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It is a very Japanese trait to distil complex ideas into a simple statement or metaphor. What is left unsaid is often more meaningful than the simple concept itself. Toyo Ito and many other Japanese architects exemplify this. Sou Fujimoto is one such example and yet he has pushed this conceptual basis and amplified the dichotomy, perhaps allowing for even further understanding or [mis]understanding, as the case may be. He starts with a series of very simple binary oppositions: nature versus architecture, inside versus outside, complexity versus simplicity, and then pushes those oppositions to the extreme – just short of parody – where they become almost absurd. Then, he makes them work.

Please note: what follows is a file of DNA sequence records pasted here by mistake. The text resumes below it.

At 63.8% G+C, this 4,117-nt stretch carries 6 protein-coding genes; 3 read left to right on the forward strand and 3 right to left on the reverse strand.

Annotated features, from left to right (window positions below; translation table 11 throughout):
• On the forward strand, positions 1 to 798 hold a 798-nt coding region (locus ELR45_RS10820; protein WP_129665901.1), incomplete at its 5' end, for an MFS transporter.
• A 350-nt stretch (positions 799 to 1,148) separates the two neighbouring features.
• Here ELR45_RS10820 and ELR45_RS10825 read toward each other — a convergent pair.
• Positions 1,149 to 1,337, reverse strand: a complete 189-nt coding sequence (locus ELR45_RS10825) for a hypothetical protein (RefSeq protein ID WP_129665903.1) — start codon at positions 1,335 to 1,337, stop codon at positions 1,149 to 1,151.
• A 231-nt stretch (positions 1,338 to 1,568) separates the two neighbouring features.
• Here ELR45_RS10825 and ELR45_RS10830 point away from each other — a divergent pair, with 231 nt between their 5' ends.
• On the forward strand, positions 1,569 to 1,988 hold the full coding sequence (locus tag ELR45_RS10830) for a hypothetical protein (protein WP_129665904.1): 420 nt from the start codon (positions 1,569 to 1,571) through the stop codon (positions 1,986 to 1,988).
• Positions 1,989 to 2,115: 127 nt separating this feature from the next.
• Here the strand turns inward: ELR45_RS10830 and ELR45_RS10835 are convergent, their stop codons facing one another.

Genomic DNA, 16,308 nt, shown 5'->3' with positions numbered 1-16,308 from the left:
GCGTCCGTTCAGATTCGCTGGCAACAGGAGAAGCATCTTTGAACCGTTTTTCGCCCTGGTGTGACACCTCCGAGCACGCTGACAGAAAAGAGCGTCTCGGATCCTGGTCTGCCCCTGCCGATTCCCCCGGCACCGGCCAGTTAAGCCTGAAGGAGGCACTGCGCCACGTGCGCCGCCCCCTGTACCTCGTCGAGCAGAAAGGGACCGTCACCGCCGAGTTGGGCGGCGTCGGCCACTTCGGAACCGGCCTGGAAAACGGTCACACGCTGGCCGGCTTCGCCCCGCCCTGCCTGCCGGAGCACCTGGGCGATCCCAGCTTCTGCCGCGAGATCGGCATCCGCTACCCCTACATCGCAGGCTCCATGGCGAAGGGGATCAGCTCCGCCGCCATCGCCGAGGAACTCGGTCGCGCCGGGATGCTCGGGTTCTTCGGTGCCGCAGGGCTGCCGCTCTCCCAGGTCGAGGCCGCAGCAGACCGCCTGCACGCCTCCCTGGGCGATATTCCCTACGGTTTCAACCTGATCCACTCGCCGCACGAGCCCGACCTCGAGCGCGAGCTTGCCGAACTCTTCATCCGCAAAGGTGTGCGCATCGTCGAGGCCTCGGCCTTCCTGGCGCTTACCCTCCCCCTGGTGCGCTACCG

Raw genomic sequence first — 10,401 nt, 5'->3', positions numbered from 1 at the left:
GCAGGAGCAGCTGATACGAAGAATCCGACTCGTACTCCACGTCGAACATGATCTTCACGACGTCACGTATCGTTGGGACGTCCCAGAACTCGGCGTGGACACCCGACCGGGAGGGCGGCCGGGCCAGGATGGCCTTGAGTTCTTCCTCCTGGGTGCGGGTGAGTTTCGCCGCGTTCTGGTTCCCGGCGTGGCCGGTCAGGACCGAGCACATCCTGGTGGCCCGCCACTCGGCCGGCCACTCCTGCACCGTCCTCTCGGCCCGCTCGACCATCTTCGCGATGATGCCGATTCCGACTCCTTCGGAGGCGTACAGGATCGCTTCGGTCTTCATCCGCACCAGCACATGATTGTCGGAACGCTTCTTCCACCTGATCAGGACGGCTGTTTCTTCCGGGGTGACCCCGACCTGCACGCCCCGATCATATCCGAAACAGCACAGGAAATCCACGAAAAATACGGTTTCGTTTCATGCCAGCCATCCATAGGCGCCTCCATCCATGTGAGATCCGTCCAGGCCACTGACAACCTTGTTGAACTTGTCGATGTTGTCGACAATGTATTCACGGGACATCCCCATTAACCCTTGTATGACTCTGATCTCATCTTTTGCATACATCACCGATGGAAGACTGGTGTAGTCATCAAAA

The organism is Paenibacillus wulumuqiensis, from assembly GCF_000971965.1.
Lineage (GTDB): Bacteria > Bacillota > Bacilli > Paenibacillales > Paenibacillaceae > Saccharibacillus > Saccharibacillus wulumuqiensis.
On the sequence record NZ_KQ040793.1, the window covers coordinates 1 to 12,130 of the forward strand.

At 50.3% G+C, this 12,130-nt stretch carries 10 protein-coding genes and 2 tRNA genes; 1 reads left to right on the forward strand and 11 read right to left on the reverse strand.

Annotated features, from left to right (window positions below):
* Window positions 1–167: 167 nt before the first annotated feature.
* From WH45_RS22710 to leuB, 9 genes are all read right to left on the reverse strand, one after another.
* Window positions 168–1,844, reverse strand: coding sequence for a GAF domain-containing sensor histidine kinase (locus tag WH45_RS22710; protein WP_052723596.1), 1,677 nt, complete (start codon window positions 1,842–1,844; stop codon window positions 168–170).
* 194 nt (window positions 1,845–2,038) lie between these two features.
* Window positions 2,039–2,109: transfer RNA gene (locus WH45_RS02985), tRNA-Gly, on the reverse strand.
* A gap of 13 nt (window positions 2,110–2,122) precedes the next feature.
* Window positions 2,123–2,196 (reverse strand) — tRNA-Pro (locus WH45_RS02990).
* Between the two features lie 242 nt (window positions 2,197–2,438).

This extreme of opposition is made clear in Fujimoto’s Toilet in Ichihara, Japan (2013), which explores the conflict between public and private, openness and enclosure. A simple toilet cubicle, constructed entirely from steel-framed glass, is placed in a garden. The garden has then been enclosed by a high timber fence and one lockable gate. The project is confronting: one is placed “on show,” as a private activity becomes almost performative. […]